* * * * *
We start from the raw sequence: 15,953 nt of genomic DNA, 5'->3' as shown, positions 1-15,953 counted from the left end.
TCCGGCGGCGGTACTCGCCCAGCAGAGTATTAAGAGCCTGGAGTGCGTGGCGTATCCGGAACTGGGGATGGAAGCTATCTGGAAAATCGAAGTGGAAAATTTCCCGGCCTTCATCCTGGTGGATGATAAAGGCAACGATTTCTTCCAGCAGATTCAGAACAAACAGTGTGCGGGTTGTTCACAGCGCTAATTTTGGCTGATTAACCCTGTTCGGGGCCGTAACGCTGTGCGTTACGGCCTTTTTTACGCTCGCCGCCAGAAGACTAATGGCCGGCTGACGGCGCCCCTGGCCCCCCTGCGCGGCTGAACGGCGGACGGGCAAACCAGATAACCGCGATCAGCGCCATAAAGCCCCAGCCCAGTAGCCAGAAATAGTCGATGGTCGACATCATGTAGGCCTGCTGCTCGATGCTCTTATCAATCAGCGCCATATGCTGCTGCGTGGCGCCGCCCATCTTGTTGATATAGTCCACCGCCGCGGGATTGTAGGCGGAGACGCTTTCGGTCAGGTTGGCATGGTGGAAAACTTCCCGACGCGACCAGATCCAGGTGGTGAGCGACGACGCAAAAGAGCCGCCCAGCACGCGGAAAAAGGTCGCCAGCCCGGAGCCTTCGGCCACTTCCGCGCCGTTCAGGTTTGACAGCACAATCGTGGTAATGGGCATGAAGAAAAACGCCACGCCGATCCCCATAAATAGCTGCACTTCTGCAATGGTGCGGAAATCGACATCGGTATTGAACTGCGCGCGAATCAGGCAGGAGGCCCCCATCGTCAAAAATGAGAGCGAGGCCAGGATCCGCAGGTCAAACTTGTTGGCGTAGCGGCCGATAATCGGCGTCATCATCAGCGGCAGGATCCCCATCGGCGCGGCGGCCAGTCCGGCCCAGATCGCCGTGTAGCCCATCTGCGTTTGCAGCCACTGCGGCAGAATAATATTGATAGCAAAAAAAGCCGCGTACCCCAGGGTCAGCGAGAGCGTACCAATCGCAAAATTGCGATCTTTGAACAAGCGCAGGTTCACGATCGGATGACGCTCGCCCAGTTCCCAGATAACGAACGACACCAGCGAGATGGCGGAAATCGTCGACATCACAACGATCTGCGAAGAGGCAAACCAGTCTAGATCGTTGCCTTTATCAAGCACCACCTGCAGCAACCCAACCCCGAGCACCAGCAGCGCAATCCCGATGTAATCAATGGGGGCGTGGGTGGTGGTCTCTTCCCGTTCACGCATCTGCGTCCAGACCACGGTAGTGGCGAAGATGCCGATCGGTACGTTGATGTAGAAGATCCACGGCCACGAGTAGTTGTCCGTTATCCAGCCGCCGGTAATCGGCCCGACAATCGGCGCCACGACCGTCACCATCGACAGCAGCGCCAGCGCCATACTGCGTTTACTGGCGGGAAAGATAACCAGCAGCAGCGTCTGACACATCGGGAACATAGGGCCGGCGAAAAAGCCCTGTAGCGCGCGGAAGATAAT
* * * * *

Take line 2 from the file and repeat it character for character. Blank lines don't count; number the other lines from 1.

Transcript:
TCCGGCGGCGGTACTCGCCCAGCAGAGTATTAAGAGCCTGGAGTGCGTGGCGTATCCGGAACTGGGGATGGAAGCTATCTGGAAAATCGAAGTGGAAAATTTCCCGGCCTTCATCCTGGTGGATGATAAAGGCAACGATTTCTTCCAGCAGATTCAGAACAAACAGTGTGCGGGTTGTTCACAGCGCTAATTTTGGCTGATTAACCCTGTTCGGGGCCGTAACGCTGTGCGTTACGGCCTTTTTTACGCTCGCCGCCAGAAGACTAATGGCCGGCTGACGGCGCCCCTGGCCCCCCTGCGCGGCTGAACGGCGGACGGGCAAACCAGATAACCGCGATCAGCGCCATAAAGCCCCAGCCCAGTAGCCAGAAATAGTCGATGGTCGACATCATGTAGGCCTGCTGCTCGATGCTCTTATCAATCAGCGCCATATGCTGCTGCGTGGCGCCGCCCATCTTGTTGATATAGTCCACCGCCGCGGGATTGTAGGCGGAGACGCTTTCGGTCAGGTTGGCATGGTGGAAAACTTCCCGACGCGACCAGATCCAGGTGGTGAGCGACGACGCAAAAGAGCCGCCCAGCACGCGGAAAAAGGTCGCCAGCCCGGAGCCTTCGGCCACTTCCGCGCCGTTCAGGTTTGACAGCACAATCGTGGTAATGGGCATGAAGAAAAACGCCACGCCGATCCCCATAAATAGCTGCACTTCTGCAATGGTGCGGAAATCGACATCGGTATTGAACTGCGCGCGAATCAGGCAGGAGGCCCCCATCGTCAAAAATGAGAGCGAGGCCAGGATCCGCAGGTCAAACTTGTTGGCGTAGCGGCCGATAATCGGCGTCATCATCAGCGGCAGGATCCCCATCGGCGCGGCGGCCAGTCCGGCCCAGATCGCCGTGTAGCCCATCTGCGTTTGCAGCCACTGCGGCAGAATAATATTGATAGCAAAAAAAGCCGCGTACCCCAGGGTCAGCGAGAGCGTACCAATCGCAAAATTGCGATCTTTGAACAAGCGCAGGTTCACGATCGGATGACGCTCGCCCAGTTCCCAGATAACGAACGACACCAGCGAGATGGCGGAAATCGTCGACATCACAACGATCTGCGAAGAGGCAAACCAGTCTAGATCGTTGCCTTTATCAAGCACCACCTGCAGCAACCCAACCCCGAGCACCAGCAGCGCAATCCCGATGTAATCAATGGGGGCGTGGGTGGTGGTCTCTTCCCGTTCACGCATCTGCGTCCAGACCACGGTAGTGGCGAAGATGCCGATCGGTACGTTGATGTAGAAGATCCACGGCCACGAGTAGTTGTCCGTTATCCAGCCGCCGGTAATCGGCCCGACAATCGGCGCCACGACCGTCACCATCGACAGCAGCGCCAGCGCCATACTGCGTTTACTGGCGGGAAAGATAACCAGCAGCAGCGTCTGACACATCGGGAACATAGGGCCGGCGAAAAAGCCCTGTAGCGCGCGGAAGATAAT